It’s almost that time again. Graduation. For students, much is the same. Same cap, same crumpled, black gown that wasn’t taken out of the package long enough to let the wrinkles fall. Everything so identical. Except for one thing. The location.
For graduating students of UMKC’s Conservatory of Music and Dance, that’ll be Helzberg Hall at the Kauffman Center for the Performing Arts. For the remaining eight out of 10 schools on campus, that means Swinney Recreation Center.
Here’s one building: an aging gymnasium suitable for watching the Roos shoot some hoops. The other: a fast-becoming Kansas City jewel that houses world-renowned performing artists. In the middle: students who just want to get commencement over with. Is the difference in venue fair? Senior Tevin Williams doesn’t think so.
“Considering that [Conservatory students] don’t pay extra incentives to fund Helzberg, other students outside of the department hold the same rights to graduate,” said Williams, who will graduate with both a Conservatory degree and a Bachelor of Business Administration in Finance.
So why not everyone in the same place? Who determines the location?
That decision is left up to the dean, according to Carol Dale, the Conservatory’s Executive Assistant to Conservatory Dean Peter Witte.
One reason the Conservatory celebrates elsewhere is due to the sheer number of students and their parents.
“We used to have spring commencement in White Recital Hall,” said Curators’ Professor of Musicology Dr. William Everett. “Seating was very limited for guests, and graduating students could only have a couple of family or friends attend.”
Everett has been going the ceremony for over a decade. It’s necessary to use multiple venues to accommodate everyone, especially with the limited parking on the Volker Campus, he said.
Dale Morehouse, Associate Professor of Voice, didn’t find fault with having the Conservatory’s commencement off-campus.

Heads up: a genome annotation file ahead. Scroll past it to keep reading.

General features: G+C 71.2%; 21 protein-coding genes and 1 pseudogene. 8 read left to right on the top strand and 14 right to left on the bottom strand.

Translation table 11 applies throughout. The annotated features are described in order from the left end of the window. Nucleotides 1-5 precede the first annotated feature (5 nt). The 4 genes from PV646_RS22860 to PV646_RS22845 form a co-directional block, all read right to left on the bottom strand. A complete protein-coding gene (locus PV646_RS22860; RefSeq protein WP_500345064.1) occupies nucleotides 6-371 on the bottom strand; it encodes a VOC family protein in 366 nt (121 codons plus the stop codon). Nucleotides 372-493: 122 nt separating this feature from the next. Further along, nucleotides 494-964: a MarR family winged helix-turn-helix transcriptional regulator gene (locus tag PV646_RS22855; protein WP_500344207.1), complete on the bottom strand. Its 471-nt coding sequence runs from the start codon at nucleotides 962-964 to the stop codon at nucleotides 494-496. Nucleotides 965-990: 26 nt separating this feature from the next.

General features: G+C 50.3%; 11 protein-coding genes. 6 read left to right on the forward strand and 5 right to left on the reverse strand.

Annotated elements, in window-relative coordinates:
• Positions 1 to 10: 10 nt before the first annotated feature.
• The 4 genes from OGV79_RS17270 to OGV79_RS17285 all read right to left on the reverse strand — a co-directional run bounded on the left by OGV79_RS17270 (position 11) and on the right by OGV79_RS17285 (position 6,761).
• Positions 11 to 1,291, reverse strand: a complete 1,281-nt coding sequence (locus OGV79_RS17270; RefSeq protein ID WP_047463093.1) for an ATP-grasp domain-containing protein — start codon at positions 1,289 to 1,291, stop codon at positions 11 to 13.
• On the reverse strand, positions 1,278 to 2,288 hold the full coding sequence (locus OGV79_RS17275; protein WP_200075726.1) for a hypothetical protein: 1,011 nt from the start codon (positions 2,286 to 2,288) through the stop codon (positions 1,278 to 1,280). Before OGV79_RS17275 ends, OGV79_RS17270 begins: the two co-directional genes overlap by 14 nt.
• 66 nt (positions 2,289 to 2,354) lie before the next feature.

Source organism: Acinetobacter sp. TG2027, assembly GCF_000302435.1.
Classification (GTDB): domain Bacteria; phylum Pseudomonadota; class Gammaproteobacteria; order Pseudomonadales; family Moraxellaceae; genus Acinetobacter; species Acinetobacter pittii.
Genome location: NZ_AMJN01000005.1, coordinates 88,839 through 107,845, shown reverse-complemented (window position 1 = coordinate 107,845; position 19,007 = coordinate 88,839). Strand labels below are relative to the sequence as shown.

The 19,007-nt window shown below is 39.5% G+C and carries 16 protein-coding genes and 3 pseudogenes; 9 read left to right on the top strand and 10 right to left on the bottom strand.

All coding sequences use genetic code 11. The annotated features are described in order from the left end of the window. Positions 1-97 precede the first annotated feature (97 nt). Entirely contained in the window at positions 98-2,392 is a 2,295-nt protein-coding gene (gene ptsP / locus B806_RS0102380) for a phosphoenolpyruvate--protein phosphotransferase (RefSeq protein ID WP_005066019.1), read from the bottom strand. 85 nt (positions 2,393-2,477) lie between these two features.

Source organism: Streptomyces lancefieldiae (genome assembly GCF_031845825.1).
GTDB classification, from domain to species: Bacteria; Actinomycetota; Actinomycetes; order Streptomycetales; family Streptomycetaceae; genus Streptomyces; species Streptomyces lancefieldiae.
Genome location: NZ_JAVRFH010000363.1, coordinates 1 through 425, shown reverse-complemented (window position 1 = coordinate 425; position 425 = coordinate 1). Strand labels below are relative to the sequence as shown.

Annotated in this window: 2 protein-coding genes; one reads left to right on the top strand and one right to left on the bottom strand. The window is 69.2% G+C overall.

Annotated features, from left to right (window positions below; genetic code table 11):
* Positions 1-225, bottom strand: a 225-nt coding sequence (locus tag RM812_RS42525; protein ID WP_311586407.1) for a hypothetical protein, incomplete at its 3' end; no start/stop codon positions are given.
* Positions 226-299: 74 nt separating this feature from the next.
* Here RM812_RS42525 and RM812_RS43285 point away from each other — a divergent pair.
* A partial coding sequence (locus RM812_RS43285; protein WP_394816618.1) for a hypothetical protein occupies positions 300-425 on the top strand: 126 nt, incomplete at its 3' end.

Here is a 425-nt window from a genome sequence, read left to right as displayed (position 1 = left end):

“[Helzberg] hall has wonderful sightlines and acoustics with comfortable seating for all,” he said.
Morehouse has held full-time positions at four universities. Just having a ceremony where students are individually honored seemed like a blessing to him.
“[Southern Methodist University] held a ceremony for all graduates in the morning, which did not include students coming forward to be acknowledged individually,” he said.
The contrast in location strikes a different chord for senior Lindsay Lillig, who will receive her Bachelor of Arts in Theatre this May.
“We as a university are so segregated when it comes to our departments,” Lillig said. “We theatre folk know maybe half of the singers and dancers here, yet we share the same buildings.”
Come graduation time, those buildings and their people will be separate like the departments, and students will celebrate with the group of friends they’ve made in their respective school.
The different venues may be unfair to some, but students mostly agreed that getting the diploma was of greater significance.
“In the grand scheme of things, what matters is the degree, not necessarily the location you walked for commencement,” said Conservatory senior Hailey Bair.
She noted that as long as her parents were there that the location didn’t matter.
“I could graduate in Helzberg, a gymnasium, or a parking lot,” Bair said, “and they’d be proud of what I’ve accomplished.”
Williams and Lillig said similar things. The only people more concerned than students about graduation and the location are parents.
Maybe one day students from each school will be able to celebrate graduation in a venue more closely associated with their degree.
“I can imagine that an Art Major receiving his/her degree in a place filled with great art would carry extra meaning,” Morehouse said.
Williams agreed, saying Swinney is great for working out, but not for graduating.
“A school with an urban initiative, such as UMKC, deserves to use spaces around it,” he said.
For now, students will just have to settle with the location determined by those brave enough to tackle the logistics of each ceremony, and that might be worth a degree all in itself.